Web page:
Review by J.T. Johnson
When aliens arrive on Earth, they are not here to destroy us or attempt to declare peace or even to save the planet. They’re just stuck here with no way of getting home. “District 9” is a feature-length adaptation of a short film that director Neill Blomkamp made which caught the eye of filmmaker and producer Peter Jackson.
The film opens by explaining that the Prawns arrived on Earth twenty years ago and that their ship started hovering over Johannesburg. Soon after discovering that the aliens were inexplicably stuck there, it was decided to build a community to house the new alien species. The community became known as District 9.
Oversight of District 9 has been given to Multi-National United (MNU), a private company who is more interested in finding out how the aliens’ weapons work than the Prawn’s welfare. The only thing that can make the alien weapons work, however, is alien DNA. In addition to this, the people of Johannesburg want the aliens gone and a new relocation effort has begun and is being headed by MNU field operative, Wikus van der Merwe (Copley).
Due to an incident, he is infected with a mysterious virus that begins transforming his DNA. MNU discovers that he can now use the aliens’ weaponry. This effectively makes him the most hunted man in the world.
The first thing that is noteworthy about this film is the originality behind the story. It provides a look into our darker nature and the fear we have at the unknown. It shows that the humans want the aliens to leave simply because they fear them. The aliens only show hostility when they are being forced into action. They have no desire to harm us and want to get off our planet just as fast as humanity does.
There is a strong parallel between the aliens and illegal immigrants as well as slavery. They are in Johannesburg and the people want them to completely be removed from the country. They have built a wall around District 9 but it is not enough.
The aliens are also forced to stay in District 9 and, because we don’t know their real names, they are given names by the humans such as Christopher, an alien that Merwe begins to interact with. What is good about the messages contained in the film is that Blomkamp doesn’t make the audience feel like they are being preached to.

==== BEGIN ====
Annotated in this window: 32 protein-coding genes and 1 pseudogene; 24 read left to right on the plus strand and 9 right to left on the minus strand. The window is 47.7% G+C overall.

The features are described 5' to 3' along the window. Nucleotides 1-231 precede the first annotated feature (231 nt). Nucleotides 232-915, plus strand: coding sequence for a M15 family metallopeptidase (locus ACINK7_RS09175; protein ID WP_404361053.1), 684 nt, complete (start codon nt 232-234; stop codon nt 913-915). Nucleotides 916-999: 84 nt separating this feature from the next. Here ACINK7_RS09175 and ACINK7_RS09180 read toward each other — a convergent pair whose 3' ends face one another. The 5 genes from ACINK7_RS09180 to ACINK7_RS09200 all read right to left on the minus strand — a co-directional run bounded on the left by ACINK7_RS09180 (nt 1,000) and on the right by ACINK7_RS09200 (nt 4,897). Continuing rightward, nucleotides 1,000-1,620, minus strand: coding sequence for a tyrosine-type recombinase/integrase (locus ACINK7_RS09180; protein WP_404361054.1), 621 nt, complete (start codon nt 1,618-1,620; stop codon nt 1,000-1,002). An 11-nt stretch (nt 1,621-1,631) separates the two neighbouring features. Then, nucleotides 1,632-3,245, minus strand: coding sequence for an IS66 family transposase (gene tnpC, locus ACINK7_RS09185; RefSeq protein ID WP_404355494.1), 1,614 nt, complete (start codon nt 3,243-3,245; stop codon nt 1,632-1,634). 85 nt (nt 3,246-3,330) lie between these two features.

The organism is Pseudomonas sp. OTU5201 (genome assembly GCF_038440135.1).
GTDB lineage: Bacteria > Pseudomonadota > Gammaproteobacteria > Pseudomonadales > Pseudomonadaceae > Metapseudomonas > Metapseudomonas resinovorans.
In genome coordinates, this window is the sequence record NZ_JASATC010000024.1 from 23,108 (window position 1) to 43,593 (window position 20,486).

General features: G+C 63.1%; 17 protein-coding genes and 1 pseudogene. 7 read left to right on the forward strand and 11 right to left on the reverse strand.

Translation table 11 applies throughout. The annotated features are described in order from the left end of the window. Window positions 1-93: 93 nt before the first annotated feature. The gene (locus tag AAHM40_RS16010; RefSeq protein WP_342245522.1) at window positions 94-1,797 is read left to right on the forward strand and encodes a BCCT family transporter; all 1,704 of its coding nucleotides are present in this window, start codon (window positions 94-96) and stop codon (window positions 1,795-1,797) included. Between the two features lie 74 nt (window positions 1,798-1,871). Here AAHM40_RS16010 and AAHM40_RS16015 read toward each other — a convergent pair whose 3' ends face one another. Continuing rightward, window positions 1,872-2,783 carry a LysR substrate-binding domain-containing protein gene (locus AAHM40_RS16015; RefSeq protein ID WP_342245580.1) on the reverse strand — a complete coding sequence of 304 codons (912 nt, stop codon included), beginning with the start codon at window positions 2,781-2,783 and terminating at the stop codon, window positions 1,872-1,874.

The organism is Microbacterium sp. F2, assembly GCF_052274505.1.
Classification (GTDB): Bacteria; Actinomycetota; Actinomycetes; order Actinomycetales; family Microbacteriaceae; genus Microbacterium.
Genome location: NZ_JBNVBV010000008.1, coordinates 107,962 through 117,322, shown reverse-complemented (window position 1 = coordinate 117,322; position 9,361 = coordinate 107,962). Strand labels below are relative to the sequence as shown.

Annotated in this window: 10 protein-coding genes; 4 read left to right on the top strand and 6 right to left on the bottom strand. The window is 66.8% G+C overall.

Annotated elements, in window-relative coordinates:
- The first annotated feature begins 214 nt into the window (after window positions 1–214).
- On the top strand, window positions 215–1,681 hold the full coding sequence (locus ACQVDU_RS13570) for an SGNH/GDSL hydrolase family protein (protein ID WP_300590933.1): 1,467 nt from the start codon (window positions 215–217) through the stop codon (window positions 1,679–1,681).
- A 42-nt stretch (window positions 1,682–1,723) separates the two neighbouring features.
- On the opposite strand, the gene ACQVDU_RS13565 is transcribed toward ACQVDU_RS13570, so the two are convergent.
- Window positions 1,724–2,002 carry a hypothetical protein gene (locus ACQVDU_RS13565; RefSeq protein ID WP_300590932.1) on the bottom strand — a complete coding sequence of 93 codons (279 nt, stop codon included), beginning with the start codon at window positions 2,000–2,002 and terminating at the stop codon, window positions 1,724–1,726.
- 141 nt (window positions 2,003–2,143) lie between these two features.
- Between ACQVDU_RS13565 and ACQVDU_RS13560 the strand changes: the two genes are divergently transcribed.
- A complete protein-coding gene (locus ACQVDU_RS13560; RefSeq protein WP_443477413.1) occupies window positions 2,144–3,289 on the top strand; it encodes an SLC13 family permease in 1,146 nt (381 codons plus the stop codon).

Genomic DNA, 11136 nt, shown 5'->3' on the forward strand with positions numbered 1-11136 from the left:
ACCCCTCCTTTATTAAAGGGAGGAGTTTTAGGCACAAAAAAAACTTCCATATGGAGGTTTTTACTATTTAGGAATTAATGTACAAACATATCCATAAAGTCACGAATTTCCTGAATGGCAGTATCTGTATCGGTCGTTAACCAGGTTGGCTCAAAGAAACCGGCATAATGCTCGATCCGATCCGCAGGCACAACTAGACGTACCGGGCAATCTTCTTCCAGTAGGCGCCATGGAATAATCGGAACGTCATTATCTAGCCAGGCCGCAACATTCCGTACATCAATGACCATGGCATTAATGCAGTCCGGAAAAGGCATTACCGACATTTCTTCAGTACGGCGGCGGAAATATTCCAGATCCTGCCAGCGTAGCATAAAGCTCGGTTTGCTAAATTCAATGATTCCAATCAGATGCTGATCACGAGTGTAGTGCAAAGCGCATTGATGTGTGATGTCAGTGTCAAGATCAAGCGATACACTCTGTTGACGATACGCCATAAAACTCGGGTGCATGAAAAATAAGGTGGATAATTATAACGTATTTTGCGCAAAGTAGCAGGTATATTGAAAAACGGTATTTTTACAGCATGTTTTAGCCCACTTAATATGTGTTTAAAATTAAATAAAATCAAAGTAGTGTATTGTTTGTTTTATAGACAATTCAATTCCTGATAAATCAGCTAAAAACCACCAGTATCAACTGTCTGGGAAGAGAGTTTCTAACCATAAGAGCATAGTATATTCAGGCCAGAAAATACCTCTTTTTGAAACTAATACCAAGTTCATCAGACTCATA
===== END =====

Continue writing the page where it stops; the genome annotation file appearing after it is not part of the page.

Another great aspect of the film is the main character. Wikus van der Merwe is an average guy. He is not a macho badass who is going to save the world. He is pretty much a loser when we meet him. Merwe is only put in charge of the relocation effort because he is married to the boss’ daughter, the only person beyond Merwe’s mother that actually cares about him.
What is also great about the character is that he does not go through an immediate change when he finally sees what MNU’s intentions are and his DNA begins to change. Through most of the film, all he really wants is for his mutation to be reversed so he can go back to living his life. Unfortunately, he needs to accept his shortcomings and try to do something about them.
With all of the good things to say about the film, there are a few small problems. The first thirty minutes of the film, in particular, are the film’s weakest. This is because it feels like the filmmakers did not know whether they wanted to make a Cloverfield-like mocumentary or simply tell the story in a more traditional manner.
The only other thing that stalled the story is something that is also contained within that first thirty minutes. When the film is acting like “Cloverfield”, the aliens can come off as unintentionally being funny. I am not talking about a couple of scenes that are intentionally funny such as seeing one of the aliens pee on a wall but there are other scenes that just makes the audience want to laugh for no real reason.
One other little note is that the film is very gory. While this did not bother me, it may detract other viewers who have weak stomachs. The alien weaponry, for example, does not just kill, they make everything including humans explode and send blood flying in every direction. Weaker viewers have been advised.
All problems aside, though, “District 9” proves to be a winner this summer with a film that has a great story to tell with a genuine protagonist. If audiences can get past the first thirty minutes, they are going to be in for one hell of a movie.